The European GOCE satellite will reenter Earth’s atmosphere in just a few days. This is going to be the first uncontrolled reentry of an European Space Agency satellite since 1987.
Information published on the ESA webiste suggests that around 25% of GOCE (Gravity Field and Steady-State Ocean Circulation Explorer) will survive the destructive plunge into the atmosphere. As much as 250 kg of pieces of the satellite should survive the destruction and hit the Earth.
On the last possible moment the satellite will be passivated. This means the removal of the onboard fuel rest and turning off the transmitters, so that GOCE will not interfere with other satellites.
At the moment of writing this article (4th of November, 21:00 Central European Time, CET), it is predicted that GOCE will be destroyed around the 10th of November, around 10 am CET. The exact reentry time is still uncertain.
In the morning hours of the 4th of November, GOCE’s orbit had a mean altitude of 192 km. During this day the satellite is predicted to loose an additional 4 km of altitude. To sum up, it is over 30 km of decay since the 21st of October, when the satellite’s ion engine was turned off and GOCE began falling towards the Earth. Currently, the atmospheric drag on the satellite is 24 mN with peaks of 35 mN. In October, it was just 8 mN.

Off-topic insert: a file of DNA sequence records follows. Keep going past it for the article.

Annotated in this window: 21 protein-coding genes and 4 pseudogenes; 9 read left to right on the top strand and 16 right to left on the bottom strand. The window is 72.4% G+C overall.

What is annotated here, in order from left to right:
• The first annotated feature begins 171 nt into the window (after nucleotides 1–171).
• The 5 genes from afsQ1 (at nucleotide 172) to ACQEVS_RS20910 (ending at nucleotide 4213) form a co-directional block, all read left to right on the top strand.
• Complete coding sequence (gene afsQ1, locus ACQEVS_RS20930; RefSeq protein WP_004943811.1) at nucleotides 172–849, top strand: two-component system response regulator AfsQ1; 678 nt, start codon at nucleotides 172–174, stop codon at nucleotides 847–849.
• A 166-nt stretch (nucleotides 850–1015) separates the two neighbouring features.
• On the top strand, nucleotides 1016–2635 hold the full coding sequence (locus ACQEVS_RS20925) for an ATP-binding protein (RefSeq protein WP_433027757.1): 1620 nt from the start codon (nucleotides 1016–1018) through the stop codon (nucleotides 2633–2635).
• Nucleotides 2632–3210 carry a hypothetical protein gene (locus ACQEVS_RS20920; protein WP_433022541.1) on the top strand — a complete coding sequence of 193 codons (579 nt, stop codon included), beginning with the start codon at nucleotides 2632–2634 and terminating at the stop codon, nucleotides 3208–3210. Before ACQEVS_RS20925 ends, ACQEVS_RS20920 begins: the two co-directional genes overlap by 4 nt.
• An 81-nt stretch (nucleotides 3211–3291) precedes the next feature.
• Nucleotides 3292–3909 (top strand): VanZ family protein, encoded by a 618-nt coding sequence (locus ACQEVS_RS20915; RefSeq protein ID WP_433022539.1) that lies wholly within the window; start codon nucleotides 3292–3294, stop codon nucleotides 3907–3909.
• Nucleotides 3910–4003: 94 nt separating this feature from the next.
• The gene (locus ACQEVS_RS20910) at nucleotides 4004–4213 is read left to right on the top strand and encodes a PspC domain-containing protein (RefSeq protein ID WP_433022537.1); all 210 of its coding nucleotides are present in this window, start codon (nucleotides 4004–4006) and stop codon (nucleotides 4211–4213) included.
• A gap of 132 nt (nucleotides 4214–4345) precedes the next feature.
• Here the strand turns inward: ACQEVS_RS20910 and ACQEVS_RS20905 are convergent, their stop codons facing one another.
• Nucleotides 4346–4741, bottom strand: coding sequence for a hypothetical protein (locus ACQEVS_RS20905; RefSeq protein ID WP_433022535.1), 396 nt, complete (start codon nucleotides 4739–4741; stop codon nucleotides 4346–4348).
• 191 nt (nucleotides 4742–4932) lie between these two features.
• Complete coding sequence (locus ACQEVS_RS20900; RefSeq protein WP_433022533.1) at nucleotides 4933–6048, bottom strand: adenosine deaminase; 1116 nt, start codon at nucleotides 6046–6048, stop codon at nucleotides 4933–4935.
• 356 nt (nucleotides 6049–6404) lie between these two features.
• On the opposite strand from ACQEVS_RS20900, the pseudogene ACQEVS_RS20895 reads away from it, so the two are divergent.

The initial orbit of GOCE was around 280 km, which was later gradually lowered. The final working orbit of 230×220 km was maintained until the 21st of October. On this day the GOCE ion engine was depleted. Since that time the satellite is sinking in the atmosphere and will end in a destructive reentry.